Lake Maggiore

We’ve just returned after a rather spontaneous trip to Italy. It took us about 5 days beforehand to come up with the idea, or to be precise, it was my sister who came up with the idea of us all together going to Lake Maggiore. So we did, and even ended up also going through some parts of Switzerland, as we were near by and thought why not to explore further on. As a result, it proved once again, that deciding and planning things on the spot, it’s not always a bad idea. Sometimes it’s necessary to forget all the travel books and just drive where it takes you, discovering the things as you go along.

Magnificently scenic, Lake Maggiore has a unique geographical position: it borders with Piedmont, Lombardy and Ticino canton in Switzerland. It is the second largest lake in Italy, it stretches nearly 50km and has a depth of 372m. It’s a great destination for someone who’s interested in enjoying the harmony of peaceful atmosphere, Italian food culture and historical sights.

Along the lake there’re numerous villages and cities worth visiting. Below there are just few of them, which were particularly highlights for us. On the first day we visited Laveno Mombello, Ispra, Arona and Stresa. Most famous of them are two below:

Laveno Mombello, Italy

In the 19th century, Laveno Mombello was home to important ceramic industries. Today, it is a port town that connects the province of Varese with Verbania and the famous Borromean Island across Lake Maggiore.

Stresa, Italy

Once a fishermen’s village, now a popular tourist attraction, mainly because of descriptions of famous writers such as Stendhal, Byron and Dickens.

Town prospered in the 1800s with two noble families in town, the Borromeo and the Visconti. When steam ferries and rail lines increased in this zone, tourism traffic to Stresa and Lake Maggiore increased as well. Some grand hotels were built and famous travellers followed, like Rockefeller, Clark Gable, Charlie Chaplin, George Bernard Shaw and Hemingway. Stresa became known as a spa center.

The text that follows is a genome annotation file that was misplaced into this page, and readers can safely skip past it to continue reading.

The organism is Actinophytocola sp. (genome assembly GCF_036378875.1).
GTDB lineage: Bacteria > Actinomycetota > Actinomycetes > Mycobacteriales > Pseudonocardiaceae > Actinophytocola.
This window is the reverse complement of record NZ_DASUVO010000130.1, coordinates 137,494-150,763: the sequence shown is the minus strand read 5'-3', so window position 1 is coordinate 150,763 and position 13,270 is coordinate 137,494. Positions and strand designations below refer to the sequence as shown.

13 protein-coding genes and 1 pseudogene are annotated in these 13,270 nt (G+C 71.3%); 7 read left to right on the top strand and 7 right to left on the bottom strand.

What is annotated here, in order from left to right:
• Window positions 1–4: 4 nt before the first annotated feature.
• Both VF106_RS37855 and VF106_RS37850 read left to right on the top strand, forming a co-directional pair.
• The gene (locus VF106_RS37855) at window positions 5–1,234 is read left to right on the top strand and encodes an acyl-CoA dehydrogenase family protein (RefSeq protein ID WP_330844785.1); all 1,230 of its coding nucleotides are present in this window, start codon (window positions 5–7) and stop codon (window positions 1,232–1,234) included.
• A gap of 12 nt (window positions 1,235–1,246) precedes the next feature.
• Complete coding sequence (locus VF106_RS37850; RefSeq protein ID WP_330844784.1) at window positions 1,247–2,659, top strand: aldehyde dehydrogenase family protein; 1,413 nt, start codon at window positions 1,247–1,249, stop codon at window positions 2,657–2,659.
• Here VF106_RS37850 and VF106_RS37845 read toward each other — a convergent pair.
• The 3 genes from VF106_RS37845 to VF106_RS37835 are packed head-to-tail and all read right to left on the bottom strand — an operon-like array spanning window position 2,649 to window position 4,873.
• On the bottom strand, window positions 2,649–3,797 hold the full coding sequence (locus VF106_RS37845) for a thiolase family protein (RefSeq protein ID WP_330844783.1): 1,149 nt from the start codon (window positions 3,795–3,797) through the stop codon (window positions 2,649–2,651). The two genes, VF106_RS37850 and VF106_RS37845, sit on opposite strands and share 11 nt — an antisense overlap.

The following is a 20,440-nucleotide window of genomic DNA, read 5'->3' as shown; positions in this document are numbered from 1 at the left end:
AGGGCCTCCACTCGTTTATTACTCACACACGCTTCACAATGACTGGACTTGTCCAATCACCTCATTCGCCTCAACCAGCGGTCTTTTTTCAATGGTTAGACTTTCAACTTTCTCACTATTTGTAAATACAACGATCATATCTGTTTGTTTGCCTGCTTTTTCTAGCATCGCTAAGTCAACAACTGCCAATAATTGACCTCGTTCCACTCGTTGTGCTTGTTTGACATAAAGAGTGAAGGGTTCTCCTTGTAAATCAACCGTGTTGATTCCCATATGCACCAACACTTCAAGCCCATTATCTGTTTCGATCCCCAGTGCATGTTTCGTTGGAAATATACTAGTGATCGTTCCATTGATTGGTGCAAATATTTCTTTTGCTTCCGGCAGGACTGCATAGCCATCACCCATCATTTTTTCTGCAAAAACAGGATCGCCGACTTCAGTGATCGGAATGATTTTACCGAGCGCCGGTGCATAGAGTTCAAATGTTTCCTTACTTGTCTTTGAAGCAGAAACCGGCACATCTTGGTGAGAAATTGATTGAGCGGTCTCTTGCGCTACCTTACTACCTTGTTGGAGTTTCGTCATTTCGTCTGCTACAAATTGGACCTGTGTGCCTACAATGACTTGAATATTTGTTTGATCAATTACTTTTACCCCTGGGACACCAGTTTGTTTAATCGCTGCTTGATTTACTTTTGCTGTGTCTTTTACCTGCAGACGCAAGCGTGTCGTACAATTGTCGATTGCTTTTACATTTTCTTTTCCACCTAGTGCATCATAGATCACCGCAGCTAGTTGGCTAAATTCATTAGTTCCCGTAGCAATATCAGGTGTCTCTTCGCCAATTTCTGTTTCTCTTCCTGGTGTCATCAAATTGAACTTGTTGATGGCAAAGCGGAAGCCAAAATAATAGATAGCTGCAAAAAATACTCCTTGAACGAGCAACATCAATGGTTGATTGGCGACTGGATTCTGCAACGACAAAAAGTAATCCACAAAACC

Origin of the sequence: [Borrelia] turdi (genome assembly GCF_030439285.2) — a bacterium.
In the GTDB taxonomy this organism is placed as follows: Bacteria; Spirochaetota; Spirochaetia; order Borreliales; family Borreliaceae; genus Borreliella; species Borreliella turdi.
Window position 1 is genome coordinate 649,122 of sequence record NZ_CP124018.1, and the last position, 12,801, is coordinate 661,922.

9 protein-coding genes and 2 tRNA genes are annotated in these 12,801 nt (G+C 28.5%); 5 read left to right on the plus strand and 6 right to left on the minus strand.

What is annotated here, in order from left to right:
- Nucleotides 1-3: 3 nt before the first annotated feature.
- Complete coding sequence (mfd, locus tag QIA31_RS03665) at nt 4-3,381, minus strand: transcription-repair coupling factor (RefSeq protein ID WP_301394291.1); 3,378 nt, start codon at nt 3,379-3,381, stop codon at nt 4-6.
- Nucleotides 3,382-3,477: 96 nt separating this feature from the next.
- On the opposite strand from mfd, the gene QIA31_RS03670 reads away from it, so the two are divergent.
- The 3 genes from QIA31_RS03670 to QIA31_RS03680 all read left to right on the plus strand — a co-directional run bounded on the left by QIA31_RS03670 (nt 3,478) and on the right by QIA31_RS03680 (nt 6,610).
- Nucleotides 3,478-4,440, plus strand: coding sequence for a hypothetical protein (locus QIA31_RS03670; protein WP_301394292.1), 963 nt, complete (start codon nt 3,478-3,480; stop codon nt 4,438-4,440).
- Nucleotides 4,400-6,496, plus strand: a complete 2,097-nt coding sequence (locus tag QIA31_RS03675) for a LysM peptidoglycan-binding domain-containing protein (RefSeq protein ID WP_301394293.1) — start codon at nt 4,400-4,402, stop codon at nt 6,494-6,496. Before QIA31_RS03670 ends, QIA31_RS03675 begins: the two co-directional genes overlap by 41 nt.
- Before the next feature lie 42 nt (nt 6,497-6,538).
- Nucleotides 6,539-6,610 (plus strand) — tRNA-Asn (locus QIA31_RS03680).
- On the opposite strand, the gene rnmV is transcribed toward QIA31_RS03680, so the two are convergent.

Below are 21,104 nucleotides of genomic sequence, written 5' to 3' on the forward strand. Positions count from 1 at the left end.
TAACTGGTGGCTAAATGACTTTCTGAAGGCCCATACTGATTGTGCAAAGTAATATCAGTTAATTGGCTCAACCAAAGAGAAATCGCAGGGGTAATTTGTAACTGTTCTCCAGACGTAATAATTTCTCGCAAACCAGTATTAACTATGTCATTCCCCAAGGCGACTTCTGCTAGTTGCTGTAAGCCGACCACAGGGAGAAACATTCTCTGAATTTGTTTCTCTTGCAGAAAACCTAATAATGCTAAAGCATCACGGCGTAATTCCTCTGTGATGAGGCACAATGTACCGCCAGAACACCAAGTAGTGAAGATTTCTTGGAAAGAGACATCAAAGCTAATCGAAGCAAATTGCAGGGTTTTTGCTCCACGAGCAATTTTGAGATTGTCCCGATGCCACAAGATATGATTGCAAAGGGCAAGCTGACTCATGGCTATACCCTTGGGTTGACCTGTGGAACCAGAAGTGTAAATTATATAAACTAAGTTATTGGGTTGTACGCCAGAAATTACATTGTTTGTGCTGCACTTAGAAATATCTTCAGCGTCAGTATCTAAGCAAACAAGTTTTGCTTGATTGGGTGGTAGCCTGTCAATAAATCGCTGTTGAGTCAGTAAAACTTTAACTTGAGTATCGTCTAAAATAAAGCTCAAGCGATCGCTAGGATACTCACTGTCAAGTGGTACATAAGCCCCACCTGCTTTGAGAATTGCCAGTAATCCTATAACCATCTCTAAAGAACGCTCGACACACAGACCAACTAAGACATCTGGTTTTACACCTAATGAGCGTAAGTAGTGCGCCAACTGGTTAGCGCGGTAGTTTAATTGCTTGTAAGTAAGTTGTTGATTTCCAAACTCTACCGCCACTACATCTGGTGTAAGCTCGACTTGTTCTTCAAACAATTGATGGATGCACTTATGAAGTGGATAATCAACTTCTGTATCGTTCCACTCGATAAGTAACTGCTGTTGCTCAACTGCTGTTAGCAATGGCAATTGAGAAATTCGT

On the second day we drove to Switzerland and visited Lugano, Bellinzona, Locarno and finishing our day back to Italy in Luino.

Lugano, Switzerland

Lugano is the largest town in the region of Ticino, it is not only Switzerland’s third most important financial, banking and business centre, but also a town of parks and flowers, villas and other important historic buildings. The two closest mountains to Lugano, Monte San Salvatore and Monte Brè, give you an outstanding panorama of the town, Lake Lugano and the alpine scenery.

Below there is a mix of our highlights in pictures.

 

 

 

 

 

 

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Road trip through Somerset & Raspberry Oat Slices

Over the Easter break we spent two nights, three days in rural Somerset, having a little road trip and visiting National Trust places. I know it sounds very grown-up, but we find it very therapeutic after a busy and sometimes stressful week to get away from towns, shops, news, chores and reconnect with the nature and simple things.

For some of you who are not familiar with National Trust, it is charity that works to preserve and protect historic places, spaces and historic landscapes.

Our fist stop was Montacute House, a grand Elizabethan mansion house with what used to be described as an ‘Elizabethan garden’.

Then we moved on to Lytes Cary Manor, which is much more intimate medieval manor house with its beautiful Arts and Crafts-inspired garden, was once family home to the Elizabethan herbalist Henry Lytes.

Next day we visited a place called Tyntesfield, a Victorian country house and estate, which serves as a backdrop to the story of Gibbs family who built their wealth from the guano trade. They transformed a Georgian house to a Victorian Gothic masterpiece and filled the house with the incredible collection of more then 60,000 objects.